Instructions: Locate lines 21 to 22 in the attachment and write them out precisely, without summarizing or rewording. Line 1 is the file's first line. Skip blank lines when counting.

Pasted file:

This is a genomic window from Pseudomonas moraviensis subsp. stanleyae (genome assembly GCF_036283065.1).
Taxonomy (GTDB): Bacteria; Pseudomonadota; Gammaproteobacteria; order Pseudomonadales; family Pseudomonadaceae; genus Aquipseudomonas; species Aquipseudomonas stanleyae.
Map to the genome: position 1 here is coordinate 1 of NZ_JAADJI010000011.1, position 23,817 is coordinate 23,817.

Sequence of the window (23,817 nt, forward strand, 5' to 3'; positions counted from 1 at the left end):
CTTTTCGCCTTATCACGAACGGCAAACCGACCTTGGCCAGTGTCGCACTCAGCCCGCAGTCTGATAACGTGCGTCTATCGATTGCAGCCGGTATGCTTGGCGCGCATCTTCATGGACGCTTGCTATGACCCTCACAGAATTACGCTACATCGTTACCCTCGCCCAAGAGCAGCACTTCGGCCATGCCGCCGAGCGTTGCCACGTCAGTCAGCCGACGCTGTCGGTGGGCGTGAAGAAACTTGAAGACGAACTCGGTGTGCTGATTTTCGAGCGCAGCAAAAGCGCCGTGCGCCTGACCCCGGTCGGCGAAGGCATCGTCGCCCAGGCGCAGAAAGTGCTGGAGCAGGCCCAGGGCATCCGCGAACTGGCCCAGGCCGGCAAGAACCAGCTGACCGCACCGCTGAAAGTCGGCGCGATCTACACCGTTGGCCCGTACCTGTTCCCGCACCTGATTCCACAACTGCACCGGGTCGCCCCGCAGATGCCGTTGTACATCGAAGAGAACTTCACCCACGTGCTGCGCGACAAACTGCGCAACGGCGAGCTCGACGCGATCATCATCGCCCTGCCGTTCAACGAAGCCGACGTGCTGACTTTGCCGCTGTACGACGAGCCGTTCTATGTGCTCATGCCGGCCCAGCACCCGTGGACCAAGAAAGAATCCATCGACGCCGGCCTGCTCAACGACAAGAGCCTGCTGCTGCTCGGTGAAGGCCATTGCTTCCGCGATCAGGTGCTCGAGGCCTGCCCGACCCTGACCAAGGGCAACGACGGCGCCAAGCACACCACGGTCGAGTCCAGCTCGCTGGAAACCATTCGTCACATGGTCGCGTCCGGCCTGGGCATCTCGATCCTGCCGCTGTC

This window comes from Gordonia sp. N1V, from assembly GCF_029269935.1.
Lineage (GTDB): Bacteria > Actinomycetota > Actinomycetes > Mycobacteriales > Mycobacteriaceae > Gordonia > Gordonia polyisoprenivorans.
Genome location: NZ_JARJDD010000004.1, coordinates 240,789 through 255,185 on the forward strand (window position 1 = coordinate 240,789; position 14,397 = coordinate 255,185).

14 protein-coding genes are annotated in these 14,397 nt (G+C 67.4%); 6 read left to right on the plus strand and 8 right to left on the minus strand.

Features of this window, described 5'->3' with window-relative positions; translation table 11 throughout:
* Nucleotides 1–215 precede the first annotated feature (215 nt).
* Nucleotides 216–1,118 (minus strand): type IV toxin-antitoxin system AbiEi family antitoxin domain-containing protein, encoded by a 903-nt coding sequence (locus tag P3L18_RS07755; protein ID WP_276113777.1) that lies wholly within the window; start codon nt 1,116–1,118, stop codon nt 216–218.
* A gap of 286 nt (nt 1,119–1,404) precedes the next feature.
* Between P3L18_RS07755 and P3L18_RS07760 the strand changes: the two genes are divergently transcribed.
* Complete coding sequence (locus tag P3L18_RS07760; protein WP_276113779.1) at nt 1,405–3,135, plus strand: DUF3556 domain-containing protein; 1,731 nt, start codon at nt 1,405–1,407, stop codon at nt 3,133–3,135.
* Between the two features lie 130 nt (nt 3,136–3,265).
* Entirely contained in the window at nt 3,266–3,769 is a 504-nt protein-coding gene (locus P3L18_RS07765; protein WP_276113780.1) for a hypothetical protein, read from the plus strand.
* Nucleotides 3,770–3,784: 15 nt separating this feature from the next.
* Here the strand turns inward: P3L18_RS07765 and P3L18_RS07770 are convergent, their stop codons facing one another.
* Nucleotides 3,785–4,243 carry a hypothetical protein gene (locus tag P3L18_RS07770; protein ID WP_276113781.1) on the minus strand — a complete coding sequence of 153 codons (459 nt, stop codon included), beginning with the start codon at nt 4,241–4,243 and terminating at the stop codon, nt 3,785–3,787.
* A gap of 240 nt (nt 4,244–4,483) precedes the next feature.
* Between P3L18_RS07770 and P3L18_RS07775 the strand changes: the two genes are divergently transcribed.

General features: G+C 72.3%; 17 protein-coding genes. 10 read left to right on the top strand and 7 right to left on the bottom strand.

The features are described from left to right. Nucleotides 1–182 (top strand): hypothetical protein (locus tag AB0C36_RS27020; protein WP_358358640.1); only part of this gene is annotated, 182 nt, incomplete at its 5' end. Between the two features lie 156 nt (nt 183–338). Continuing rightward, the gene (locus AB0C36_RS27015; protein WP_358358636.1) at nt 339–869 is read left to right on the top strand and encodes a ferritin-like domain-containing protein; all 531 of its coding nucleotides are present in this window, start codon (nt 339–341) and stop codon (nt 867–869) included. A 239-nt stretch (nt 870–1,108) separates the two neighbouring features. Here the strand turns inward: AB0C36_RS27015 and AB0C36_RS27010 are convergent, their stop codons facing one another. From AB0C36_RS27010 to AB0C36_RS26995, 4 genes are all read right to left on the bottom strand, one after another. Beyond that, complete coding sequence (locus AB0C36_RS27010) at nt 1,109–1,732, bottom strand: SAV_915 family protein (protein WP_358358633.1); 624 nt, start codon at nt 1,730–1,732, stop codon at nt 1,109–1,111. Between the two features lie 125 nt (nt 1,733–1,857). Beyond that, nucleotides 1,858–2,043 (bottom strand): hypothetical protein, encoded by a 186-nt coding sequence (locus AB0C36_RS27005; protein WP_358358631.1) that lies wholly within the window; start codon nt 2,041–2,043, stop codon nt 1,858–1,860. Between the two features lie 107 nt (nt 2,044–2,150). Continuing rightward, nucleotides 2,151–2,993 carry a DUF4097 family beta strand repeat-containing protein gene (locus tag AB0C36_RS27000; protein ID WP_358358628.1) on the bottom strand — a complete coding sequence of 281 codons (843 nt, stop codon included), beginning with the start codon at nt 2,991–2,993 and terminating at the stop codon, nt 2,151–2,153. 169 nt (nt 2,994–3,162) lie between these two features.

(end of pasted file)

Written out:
* A gap of 240 nt (nt 4,244–4,483) precedes the next feature.
* Between P3L18_RS07770 and P3L18_RS07775 the strand changes: the two genes are divergently transcribed.